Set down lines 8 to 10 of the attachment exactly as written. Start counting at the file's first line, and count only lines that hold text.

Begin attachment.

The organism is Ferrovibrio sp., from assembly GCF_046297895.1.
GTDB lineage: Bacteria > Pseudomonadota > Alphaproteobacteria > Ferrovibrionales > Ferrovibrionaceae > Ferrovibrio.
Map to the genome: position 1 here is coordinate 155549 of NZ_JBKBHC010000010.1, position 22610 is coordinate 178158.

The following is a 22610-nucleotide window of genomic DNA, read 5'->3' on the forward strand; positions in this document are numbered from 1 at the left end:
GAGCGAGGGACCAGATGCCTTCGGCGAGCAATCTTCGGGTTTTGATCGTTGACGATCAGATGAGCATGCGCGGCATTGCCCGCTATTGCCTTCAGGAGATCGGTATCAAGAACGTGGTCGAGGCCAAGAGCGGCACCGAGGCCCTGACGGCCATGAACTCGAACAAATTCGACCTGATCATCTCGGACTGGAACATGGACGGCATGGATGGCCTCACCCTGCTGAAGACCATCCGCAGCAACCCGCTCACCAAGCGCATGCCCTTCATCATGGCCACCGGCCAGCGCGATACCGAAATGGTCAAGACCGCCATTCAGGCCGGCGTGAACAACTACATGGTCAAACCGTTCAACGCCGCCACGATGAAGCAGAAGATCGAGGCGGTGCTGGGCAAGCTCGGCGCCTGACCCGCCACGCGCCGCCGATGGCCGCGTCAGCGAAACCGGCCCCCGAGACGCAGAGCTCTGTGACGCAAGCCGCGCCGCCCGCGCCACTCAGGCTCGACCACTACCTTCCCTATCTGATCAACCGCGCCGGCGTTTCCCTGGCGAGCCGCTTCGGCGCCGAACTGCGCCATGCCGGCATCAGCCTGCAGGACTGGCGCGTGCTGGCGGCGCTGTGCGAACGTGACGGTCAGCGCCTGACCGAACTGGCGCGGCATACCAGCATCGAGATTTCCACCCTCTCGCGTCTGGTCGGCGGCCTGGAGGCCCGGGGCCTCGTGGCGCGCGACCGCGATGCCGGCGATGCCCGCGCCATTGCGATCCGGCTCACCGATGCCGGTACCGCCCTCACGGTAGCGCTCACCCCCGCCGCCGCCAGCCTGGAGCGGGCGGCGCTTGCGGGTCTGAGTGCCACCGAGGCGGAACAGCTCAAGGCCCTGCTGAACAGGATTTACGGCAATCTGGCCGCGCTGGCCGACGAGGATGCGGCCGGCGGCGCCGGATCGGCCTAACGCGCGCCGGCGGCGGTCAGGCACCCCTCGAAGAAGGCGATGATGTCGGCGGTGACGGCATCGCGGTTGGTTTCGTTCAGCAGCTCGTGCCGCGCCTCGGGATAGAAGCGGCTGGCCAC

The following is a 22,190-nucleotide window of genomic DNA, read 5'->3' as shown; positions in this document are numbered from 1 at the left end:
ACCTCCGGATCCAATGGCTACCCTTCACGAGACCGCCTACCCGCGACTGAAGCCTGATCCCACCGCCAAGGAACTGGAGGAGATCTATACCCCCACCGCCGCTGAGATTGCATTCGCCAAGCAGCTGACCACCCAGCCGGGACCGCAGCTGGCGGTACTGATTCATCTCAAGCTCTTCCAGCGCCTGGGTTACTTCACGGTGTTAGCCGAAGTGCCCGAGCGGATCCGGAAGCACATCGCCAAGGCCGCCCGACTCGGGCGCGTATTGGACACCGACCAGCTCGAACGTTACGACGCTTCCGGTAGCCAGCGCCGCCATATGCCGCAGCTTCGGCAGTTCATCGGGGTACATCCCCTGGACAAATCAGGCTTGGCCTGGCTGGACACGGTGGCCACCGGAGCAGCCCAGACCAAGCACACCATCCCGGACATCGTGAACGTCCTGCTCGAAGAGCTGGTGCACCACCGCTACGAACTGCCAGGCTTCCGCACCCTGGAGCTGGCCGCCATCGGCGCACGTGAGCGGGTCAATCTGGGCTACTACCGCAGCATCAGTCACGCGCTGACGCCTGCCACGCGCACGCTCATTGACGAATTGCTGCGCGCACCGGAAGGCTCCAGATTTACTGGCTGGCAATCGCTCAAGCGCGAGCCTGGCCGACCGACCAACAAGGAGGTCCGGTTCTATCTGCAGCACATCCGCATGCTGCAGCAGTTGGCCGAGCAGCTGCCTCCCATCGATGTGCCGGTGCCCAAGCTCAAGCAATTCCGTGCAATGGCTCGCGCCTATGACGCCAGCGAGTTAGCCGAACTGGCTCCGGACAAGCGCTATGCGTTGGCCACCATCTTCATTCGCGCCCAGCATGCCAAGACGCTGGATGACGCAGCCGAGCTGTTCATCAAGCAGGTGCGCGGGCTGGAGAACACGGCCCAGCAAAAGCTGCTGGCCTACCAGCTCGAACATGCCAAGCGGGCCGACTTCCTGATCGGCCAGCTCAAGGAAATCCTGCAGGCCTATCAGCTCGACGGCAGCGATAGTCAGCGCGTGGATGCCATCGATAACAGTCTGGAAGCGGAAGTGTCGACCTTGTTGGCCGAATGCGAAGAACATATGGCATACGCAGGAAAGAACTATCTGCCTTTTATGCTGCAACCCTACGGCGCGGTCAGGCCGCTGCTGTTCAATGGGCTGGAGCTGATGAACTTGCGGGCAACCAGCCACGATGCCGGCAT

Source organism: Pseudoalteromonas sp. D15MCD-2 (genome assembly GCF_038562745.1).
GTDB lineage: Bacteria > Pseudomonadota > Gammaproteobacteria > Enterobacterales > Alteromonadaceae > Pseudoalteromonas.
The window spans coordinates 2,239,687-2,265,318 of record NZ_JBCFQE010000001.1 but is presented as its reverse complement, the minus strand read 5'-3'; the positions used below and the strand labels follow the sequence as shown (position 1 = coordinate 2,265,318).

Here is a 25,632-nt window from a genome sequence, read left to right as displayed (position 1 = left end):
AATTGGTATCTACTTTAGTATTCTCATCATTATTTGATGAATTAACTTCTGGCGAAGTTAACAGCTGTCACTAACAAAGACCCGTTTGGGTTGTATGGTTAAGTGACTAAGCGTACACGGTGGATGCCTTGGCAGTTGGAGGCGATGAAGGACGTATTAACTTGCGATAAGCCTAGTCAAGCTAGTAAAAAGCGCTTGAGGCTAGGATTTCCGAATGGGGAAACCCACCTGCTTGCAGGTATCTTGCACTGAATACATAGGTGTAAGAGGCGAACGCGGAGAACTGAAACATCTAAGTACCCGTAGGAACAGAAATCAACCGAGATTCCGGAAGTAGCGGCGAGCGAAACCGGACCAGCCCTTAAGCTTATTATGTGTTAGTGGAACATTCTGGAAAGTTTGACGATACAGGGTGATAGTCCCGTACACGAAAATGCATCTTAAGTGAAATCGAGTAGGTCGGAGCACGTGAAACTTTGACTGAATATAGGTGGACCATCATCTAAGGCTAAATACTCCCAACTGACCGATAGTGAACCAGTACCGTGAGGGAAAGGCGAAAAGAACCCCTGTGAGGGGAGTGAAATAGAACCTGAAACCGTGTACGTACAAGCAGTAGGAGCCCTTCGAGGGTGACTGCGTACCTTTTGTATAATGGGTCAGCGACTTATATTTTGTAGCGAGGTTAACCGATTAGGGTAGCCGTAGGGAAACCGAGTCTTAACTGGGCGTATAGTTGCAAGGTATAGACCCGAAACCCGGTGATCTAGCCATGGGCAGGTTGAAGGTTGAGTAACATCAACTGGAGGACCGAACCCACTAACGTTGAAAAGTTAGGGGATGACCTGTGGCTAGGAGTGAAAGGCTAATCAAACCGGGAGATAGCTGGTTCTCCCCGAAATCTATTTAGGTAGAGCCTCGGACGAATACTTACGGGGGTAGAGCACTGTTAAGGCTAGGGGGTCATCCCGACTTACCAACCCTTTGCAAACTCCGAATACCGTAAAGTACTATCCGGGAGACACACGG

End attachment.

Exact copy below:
Source organism: Pseudoalteromonas sp. D15MCD-2 (genome assembly GCF_038562745.1).
GTDB lineage: Bacteria > Pseudomonadota > Gammaproteobacteria > Enterobacterales > Alteromonadaceae > Pseudoalteromonas.
The window spans coordinates 2,239,687-2,265,318 of record NZ_JBCFQE010000001.1 but is presented as its reverse complement, the minus strand read 5'-3'; the positions used below and the strand labels follow the sequence as shown (position 1 = coordinate 2,265,318).